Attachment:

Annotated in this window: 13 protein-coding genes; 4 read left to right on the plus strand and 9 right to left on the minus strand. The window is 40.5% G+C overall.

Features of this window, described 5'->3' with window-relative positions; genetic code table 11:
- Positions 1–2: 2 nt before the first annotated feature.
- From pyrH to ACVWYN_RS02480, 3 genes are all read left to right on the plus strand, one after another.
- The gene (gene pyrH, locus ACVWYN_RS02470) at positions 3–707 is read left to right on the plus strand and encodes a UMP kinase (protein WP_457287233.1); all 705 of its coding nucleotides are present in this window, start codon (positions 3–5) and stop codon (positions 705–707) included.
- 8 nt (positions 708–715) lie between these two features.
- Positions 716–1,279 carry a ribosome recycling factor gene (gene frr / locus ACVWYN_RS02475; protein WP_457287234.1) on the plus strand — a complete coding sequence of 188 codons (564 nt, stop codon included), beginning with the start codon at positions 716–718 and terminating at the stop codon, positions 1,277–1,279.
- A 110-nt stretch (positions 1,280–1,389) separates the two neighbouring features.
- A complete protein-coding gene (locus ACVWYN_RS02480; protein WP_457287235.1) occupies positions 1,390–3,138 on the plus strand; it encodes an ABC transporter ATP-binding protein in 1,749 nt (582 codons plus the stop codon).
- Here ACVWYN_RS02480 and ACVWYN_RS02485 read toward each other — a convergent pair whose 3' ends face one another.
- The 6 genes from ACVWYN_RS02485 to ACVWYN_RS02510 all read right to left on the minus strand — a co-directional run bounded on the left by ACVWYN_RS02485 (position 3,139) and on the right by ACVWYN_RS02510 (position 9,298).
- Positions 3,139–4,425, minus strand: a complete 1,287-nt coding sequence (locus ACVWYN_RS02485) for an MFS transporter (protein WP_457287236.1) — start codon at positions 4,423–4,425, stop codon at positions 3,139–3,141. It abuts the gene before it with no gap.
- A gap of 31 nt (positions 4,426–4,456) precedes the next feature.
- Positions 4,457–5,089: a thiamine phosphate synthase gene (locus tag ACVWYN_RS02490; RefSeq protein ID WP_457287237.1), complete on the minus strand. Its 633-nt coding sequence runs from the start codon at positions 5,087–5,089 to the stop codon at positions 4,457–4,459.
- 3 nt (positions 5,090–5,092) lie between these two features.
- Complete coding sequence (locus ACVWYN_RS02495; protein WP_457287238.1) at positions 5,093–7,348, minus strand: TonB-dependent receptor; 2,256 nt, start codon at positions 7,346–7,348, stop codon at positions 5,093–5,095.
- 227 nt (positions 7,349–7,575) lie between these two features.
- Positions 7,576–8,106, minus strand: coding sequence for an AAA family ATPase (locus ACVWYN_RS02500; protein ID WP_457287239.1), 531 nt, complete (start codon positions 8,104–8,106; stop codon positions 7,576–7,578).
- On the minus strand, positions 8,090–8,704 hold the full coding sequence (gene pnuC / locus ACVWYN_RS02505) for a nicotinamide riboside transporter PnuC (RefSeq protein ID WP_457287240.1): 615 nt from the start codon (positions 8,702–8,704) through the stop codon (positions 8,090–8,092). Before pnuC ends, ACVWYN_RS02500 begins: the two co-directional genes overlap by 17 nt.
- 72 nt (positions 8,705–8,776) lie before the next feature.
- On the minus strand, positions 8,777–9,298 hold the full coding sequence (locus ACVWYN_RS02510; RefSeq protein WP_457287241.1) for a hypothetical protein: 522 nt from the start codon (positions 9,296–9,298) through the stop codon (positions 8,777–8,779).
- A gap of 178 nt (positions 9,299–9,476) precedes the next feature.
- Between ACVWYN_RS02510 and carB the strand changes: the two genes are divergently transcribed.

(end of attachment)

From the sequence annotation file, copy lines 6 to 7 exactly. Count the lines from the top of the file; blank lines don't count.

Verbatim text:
- 8 nt (positions 708–715) lie between these two features.
- Positions 716–1,279 carry a ribosome recycling factor gene (gene frr / locus ACVWYN_RS02475; protein WP_457287234.1) on the plus strand — a complete coding sequence of 188 codons (564 nt, stop codon included), beginning with the start codon at positions 716–718 and terminating at the stop codon, positions 1,277–1,279.